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Michael Levan
Michael Levan

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Cloud-Native Is In Shambles

Have you ever seen this meme?

Image description

Yeah, sure you have. It’s one of the most popular memes when everything is blowing up in an environment, in your head, or around you and you have to pretend it’s all good.

That’s “cloud-native” in today’s world.

Engineers are confused, there are a lot of tools doing the same thing, and no one knows which direction is up or what advice it takes.

In this blog post, I’ll help point you in the direction of the “why” and the “how” to make your life a bit easier when it comes to the cloud-native realm.

Too Much Confusion

First and foremost, plenty of engineers are confused in today’s cloud-native world, and it’s not their fault. There are too many chefs in the kitchen. Too much going on between vendors and conferences and clouds to even get a grasp on what’s right or what’s wrong.

If you google a question you may have, you’ll see ten different blog posts with ten different answers.

This is something that’s always been around in the tech space. There’s never one right answer. However, due to the velocity at which the cloud-native space is moving and the amount of tools/vendors that are arising, it’s causing more confusion.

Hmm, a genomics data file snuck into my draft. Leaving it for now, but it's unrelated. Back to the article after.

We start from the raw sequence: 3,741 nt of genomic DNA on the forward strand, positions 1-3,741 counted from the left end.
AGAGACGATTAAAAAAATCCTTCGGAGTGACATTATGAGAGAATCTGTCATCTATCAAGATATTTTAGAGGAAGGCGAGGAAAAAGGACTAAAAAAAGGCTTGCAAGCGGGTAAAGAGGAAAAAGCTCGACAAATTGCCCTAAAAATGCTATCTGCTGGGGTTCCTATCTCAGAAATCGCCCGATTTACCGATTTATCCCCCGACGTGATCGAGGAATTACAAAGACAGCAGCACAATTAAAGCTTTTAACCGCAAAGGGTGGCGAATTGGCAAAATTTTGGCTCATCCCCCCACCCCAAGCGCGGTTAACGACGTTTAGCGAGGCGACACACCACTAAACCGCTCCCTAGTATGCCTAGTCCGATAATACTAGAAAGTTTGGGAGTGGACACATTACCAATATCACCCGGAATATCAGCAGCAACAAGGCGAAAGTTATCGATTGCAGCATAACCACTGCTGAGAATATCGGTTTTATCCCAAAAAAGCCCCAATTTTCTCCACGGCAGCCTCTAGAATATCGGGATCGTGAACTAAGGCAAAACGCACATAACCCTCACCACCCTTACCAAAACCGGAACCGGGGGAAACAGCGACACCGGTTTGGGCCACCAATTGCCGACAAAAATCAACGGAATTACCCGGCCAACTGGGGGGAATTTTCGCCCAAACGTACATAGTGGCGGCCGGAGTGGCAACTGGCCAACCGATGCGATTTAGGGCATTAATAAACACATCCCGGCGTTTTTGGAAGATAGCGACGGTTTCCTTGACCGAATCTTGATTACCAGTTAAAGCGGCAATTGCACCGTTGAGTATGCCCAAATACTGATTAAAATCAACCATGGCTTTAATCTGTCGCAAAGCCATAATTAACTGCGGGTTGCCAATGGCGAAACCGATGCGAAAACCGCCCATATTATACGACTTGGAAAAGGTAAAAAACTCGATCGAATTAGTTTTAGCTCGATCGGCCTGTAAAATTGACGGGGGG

As the world moves forward, we want more stuff faster (modern-day consumerism) and it’s rubbing off on the cloud-native space. We’re living in a time where we have the largest technology advancements and the most options, but as we’re all learning, that may not be a good thing.

For engineers who have been in the space for 7-10 years, there’s a trend happening. It’s almost like a 180 is occurring. For example, going from “cloud all of the things” to “hybrid cloud and on-prem is actually good”. Spoiler alert - we’ve been doing on-prem since the 70’s. In engineering, we’re simply doing what we were already doing.